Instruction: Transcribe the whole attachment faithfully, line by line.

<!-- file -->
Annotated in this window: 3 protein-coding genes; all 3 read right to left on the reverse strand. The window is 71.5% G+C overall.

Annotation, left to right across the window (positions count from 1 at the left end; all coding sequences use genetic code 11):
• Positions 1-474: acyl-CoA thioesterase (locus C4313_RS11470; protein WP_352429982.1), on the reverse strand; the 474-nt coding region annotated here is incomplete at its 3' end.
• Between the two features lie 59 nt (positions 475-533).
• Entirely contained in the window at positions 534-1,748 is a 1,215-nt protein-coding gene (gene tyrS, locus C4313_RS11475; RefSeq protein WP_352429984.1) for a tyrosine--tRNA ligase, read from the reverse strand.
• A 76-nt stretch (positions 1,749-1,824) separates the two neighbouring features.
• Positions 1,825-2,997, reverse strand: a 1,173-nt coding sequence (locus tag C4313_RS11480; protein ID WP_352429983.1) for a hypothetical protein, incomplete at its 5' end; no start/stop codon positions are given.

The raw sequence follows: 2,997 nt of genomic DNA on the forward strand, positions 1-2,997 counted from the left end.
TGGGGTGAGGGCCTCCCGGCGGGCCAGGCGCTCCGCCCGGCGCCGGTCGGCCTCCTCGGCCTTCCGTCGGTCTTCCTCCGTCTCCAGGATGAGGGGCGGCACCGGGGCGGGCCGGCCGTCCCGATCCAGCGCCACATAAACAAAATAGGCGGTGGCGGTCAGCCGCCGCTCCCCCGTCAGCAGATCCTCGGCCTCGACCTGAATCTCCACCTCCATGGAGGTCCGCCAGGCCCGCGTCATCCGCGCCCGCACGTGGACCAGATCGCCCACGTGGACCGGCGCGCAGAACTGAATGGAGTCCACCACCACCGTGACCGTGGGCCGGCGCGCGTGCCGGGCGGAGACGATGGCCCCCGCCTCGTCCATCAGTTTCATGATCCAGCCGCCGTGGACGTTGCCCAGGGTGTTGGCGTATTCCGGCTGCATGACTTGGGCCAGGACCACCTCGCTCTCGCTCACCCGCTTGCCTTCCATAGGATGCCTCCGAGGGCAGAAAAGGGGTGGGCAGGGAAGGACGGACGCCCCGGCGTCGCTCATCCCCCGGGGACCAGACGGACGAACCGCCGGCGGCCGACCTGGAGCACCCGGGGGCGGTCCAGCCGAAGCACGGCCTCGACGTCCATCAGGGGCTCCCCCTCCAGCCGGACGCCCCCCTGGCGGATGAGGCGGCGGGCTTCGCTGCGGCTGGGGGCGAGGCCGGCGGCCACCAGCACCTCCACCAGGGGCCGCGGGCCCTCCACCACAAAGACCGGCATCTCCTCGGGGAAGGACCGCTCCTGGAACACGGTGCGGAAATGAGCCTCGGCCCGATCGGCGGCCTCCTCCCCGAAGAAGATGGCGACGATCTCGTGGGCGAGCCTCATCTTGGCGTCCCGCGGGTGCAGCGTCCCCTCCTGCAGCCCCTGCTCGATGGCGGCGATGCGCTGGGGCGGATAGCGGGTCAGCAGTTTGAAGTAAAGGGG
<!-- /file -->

Annotated in this window: 3 protein-coding genes; all 3 read right to left on the reverse strand. The window is 71.5% G+C overall.

Annotation, left to right across the window (positions count from 1 at the left end; all coding sequences use genetic code 11):
• Positions 1-474: acyl-CoA thioesterase (locus C4313_RS11470; protein WP_352429982.1), on the reverse strand; the 474-nt coding region annotated here is incomplete at its 3' end.
• Between the two features lie 59 nt (positions 475-533).
• Entirely contained in the window at positions 534-1,748 is a 1,215-nt protein-coding gene (gene tyrS, locus C4313_RS11475; RefSeq protein WP_352429984.1) for a tyrosine--tRNA ligase, read from the reverse strand.
• A 76-nt stretch (positions 1,749-1,824) separates the two neighbouring features.
• Positions 1,825-2,997, reverse strand: a 1,173-nt coding sequence (locus tag C4313_RS11480; protein ID WP_352429983.1) for a hypothetical protein, incomplete at its 5' end; no start/stop codon positions are given.

The raw sequence follows: 2,997 nt of genomic DNA on the forward strand, positions 1-2,997 counted from the left end.
TGGGGTGAGGGCCTCCCGGCGGGCCAGGCGCTCCGCCCGGCGCCGGTCGGCCTCCTCGGCCTTCCGTCGGTCTTCCTCCGTCTCCAGGATGAGGGGCGGCACCGGGGCGGGCCGGCCGTCCCGATCCAGCGCCACATAAACAAAATAGGCGGTGGCGGTCAGCCGCCGCTCCCCCGTCAGCAGATCCTCGGCCTCGACCTGAATCTCCACCTCCATGGAGGTCCGCCAGGCCCGCGTCATCCGCGCCCGCACGTGGACCAGATCGCCCACGTGGACCGGCGCGCAGAACTGAATGGAGTCCACCACCACCGTGACCGTGGGCCGGCGCGCGTGCCGGGCGGAGACGATGGCCCCCGCCTCGTCCATCAGTTTCATGATCCAGCCGCCGTGGACGTTGCCCAGGGTGTTGGCGTATTCCGGCTGCATGACTTGGGCCAGGACCACCTCGCTCTCGCTCACCCGCTTGCCTTCCATAGGATGCCTCCGAGGGCAGAAAAGGGGTGGGCAGGGAAGGACGGACGCCCCGGCGTCGCTCATCCCCCGGGGACCAGACGGACGAACCGCCGGCGGCCGACCTGGAGCACCCGGGGGCGGTCCAGCCGAAGCACGGCCTCGACGTCCATCAGGGGCTCCCCCTCCAGCCGGACGCCCCCCTGGCGGATGAGGCGGCGGGCTTCGCTGCGGCTGGGGGCGAGGCCGGCGGCCACCAGCACCTCCACCAGGGGCCGCGGGCCCTCCACCACAAAGACCGGCATCTCCTCGGGGAAGGACCGCTCCTGGAACACGGTGCGGAAATGAGCCTCGGCCCGATCGGCGGCCTCCTCCCCGAAGAAGATGGCGACGATCTCGTGGGCGAGCCTCATCTTGGCGTCCCGCGGGTGCAGCGTCCCCTCCTGCAGCCCCTGCTCGATGGCGGCGATGCGCTGGGGCGGATAGCGGGTCAGCAGTTTGAAGTAAAGGGG